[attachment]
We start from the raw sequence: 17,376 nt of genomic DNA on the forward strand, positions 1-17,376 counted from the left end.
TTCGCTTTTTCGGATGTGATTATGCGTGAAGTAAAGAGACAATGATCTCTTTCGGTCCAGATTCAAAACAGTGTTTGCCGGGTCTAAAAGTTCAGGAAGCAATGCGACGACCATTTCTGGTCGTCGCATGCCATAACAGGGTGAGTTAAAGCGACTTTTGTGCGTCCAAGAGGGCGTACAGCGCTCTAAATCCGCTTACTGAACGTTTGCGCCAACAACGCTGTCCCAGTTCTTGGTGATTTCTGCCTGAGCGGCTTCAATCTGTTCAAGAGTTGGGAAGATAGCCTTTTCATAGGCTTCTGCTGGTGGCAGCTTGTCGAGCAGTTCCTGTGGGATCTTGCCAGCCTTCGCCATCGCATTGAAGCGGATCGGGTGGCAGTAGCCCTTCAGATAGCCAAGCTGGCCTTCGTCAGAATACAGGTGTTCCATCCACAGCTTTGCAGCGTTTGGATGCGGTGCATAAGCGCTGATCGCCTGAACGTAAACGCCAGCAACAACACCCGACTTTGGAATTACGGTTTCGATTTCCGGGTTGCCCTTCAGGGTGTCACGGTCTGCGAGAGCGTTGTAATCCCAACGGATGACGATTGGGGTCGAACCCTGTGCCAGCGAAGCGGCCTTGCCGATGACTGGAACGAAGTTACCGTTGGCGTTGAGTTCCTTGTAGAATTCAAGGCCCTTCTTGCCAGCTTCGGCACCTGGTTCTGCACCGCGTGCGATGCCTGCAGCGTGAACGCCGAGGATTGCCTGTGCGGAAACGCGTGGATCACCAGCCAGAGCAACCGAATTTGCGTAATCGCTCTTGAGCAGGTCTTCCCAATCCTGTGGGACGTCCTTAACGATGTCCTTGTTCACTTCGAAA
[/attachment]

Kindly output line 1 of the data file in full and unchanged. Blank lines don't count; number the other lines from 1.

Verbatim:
We start from the raw sequence: 17,376 nt of genomic DNA on the forward strand, positions 1-17,376 counted from the left end.